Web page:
Diagnosis – Peripheral Vascular Disease
Peripheral vascular disease is a circulatory condition caused by narrow or hardened arteries. This disease process usually affects adults 50 years of age and older. Lifestyle risk factors include high blood pressure, diabetes, smoking and high cholesterol levels. Men have a slightly higher incidence of PVD than women. Often this disease process goes undetec
- Signs And Symptoms
Signs and symptoms can range from mild to severe. The primary symptom is SYMPTOMS intermittent claudication, which is pain when walking that stops with rest. This pain can range from a cramping sensation in the legs to a feeling of extreme weakness. There may be mottling of the skin, decreased hair growth on the legs and feet and brittle toenails. People may also experience tingling, numbness or coldness in the extremities. The skin may appear shiny in the lower extremities. Severe symptoms might include pain at rest (this happens at night when the legs are in a non weight bearing position and gravity is not present to help circulate the blood flow to the feet), leg ulcers, infections and even gangrene due to lack of blood flow to the extremities. People suffering from PVD may experience a range of discomfort from mild pain to being virtually bedridden. Healing of these areas becomes very difficult and amputation may be the only option. People with diabetes have an increased risk of PVD.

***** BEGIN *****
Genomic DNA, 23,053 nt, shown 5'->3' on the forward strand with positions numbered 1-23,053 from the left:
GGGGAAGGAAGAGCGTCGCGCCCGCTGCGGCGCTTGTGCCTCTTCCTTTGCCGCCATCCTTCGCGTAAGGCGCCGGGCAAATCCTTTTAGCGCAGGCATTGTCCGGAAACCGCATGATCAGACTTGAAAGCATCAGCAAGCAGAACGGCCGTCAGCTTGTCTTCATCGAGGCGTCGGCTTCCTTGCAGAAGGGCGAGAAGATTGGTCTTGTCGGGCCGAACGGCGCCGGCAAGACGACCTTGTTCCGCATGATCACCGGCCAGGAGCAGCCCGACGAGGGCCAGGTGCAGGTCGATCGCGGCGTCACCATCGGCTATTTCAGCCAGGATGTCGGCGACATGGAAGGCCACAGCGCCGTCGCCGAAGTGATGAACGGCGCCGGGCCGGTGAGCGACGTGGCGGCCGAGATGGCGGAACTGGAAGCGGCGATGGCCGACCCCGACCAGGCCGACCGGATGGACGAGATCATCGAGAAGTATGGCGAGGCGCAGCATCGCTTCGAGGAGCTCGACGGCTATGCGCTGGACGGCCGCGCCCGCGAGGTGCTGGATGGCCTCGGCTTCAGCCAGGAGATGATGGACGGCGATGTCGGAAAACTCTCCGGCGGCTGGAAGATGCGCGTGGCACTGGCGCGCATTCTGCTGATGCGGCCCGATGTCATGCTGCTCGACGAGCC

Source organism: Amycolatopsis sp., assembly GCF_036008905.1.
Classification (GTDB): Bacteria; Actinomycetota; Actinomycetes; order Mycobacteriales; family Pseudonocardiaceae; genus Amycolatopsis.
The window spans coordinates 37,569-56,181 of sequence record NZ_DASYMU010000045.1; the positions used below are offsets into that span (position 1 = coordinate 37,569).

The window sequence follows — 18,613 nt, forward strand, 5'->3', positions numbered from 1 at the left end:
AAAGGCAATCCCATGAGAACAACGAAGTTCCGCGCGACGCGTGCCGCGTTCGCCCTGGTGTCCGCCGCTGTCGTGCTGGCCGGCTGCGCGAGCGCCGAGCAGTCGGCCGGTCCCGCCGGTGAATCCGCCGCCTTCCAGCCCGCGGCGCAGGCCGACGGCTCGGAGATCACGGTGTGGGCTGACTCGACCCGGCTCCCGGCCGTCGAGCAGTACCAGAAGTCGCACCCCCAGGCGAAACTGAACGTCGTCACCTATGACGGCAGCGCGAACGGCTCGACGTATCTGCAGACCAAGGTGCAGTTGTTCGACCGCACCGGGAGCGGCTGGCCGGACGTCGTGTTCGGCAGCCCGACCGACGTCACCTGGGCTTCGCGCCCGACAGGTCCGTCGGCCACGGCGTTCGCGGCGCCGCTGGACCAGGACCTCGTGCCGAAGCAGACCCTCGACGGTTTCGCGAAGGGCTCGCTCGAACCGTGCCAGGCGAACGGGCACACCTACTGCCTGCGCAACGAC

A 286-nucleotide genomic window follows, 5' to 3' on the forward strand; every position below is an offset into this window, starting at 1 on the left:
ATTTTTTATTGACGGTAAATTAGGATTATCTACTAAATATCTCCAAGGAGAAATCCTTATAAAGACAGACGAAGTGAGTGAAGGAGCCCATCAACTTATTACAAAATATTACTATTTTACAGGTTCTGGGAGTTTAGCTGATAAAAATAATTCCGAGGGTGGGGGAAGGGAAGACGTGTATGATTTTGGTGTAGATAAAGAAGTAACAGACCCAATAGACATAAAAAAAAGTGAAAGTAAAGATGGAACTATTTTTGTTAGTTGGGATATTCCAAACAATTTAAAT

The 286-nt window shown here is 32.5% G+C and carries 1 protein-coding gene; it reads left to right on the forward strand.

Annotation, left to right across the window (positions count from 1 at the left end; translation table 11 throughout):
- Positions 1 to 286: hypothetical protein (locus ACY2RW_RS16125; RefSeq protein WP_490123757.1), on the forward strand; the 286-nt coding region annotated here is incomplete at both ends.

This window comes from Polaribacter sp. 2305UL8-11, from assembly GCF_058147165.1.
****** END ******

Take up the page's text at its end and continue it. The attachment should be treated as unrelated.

Early detection of PVD is essential. Your doctor may recommend a visit to the non-invasive vascular lab as a first step. Treatment plans vary depending on the severity and progression of the disease. Options may include lifestyle modification, medication, balloon dilatation and/or surgery. Lifestyle modification may include maintaining an optimal body weight, eating low fat, low cholesterol foods, monitoring high blood pressure, participating in a planned activity program and stopping smoking.